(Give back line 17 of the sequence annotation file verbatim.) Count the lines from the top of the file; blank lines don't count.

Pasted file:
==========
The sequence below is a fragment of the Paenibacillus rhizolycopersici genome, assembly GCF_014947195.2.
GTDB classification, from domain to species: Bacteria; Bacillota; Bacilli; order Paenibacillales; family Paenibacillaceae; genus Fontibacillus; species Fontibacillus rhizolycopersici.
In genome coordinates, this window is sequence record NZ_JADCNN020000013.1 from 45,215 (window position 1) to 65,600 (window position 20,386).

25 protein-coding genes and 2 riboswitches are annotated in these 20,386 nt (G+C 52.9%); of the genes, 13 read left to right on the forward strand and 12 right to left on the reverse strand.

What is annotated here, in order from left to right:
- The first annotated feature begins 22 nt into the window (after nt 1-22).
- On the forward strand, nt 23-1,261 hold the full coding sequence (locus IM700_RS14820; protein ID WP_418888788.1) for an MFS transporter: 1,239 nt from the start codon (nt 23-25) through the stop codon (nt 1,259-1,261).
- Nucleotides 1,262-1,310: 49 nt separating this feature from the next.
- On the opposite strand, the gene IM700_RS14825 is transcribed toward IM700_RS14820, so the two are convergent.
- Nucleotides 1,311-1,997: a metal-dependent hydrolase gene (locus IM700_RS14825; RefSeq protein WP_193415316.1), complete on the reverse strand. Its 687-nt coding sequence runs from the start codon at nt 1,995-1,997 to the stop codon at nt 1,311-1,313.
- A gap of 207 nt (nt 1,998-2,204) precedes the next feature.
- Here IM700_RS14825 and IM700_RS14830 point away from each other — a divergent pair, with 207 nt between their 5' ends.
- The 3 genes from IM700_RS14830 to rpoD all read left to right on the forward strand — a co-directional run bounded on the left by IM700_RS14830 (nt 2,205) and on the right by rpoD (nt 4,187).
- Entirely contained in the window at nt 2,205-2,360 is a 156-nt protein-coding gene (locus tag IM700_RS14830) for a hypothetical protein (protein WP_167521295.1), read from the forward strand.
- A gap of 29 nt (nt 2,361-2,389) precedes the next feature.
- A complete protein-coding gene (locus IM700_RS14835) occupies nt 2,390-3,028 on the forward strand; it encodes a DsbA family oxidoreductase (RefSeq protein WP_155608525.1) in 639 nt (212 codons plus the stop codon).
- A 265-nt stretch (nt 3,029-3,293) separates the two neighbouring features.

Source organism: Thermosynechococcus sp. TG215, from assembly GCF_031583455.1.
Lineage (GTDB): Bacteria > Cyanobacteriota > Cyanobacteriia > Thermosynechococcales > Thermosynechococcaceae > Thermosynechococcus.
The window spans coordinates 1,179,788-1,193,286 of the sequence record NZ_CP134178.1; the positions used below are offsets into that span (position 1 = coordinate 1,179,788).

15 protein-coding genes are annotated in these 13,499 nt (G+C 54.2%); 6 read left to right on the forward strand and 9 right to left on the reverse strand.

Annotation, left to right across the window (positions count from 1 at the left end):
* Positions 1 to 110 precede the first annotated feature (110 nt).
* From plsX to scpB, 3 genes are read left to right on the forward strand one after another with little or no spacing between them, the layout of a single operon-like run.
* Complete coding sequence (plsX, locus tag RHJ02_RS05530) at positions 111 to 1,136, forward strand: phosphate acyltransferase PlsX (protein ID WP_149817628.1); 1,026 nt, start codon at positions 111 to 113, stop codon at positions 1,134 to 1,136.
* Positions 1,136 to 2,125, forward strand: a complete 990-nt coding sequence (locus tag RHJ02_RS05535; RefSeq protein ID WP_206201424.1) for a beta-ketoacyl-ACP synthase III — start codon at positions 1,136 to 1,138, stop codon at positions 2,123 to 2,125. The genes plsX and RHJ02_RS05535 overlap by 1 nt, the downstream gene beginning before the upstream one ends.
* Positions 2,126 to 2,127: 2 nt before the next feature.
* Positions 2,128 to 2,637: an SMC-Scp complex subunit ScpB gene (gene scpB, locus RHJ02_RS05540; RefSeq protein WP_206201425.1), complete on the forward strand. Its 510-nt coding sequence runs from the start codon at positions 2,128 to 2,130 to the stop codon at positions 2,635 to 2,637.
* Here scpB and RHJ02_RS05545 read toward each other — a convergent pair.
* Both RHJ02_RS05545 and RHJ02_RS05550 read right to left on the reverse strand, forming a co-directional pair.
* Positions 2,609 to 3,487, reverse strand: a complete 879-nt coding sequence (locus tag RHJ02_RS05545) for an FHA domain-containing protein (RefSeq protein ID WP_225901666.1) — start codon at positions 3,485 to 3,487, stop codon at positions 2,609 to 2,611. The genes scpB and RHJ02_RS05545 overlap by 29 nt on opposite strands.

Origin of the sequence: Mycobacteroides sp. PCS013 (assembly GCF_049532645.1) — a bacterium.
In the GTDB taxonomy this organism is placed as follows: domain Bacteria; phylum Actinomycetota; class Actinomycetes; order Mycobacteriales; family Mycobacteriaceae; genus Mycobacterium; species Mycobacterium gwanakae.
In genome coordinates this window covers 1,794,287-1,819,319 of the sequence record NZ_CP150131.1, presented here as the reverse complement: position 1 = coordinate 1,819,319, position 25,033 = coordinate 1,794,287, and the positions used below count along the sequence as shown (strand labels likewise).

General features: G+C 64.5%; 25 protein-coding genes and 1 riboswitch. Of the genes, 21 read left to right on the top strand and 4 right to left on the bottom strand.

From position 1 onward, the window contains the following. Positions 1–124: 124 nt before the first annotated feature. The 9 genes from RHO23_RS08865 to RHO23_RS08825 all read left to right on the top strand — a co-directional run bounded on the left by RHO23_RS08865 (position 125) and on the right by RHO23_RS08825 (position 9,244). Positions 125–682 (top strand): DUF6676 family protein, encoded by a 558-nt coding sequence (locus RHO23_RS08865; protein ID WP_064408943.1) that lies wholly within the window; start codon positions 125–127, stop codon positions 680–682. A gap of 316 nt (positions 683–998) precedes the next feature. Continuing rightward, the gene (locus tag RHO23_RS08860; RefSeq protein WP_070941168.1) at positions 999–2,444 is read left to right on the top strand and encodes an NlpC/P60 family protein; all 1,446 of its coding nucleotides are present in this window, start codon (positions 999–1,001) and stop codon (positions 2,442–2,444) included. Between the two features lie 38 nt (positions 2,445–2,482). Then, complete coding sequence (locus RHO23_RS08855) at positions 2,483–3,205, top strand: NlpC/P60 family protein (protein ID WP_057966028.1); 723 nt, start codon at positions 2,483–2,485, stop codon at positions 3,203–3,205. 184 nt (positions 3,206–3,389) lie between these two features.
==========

- A 265-nt stretch (nt 3,029-3,293) separates the two neighbouring features.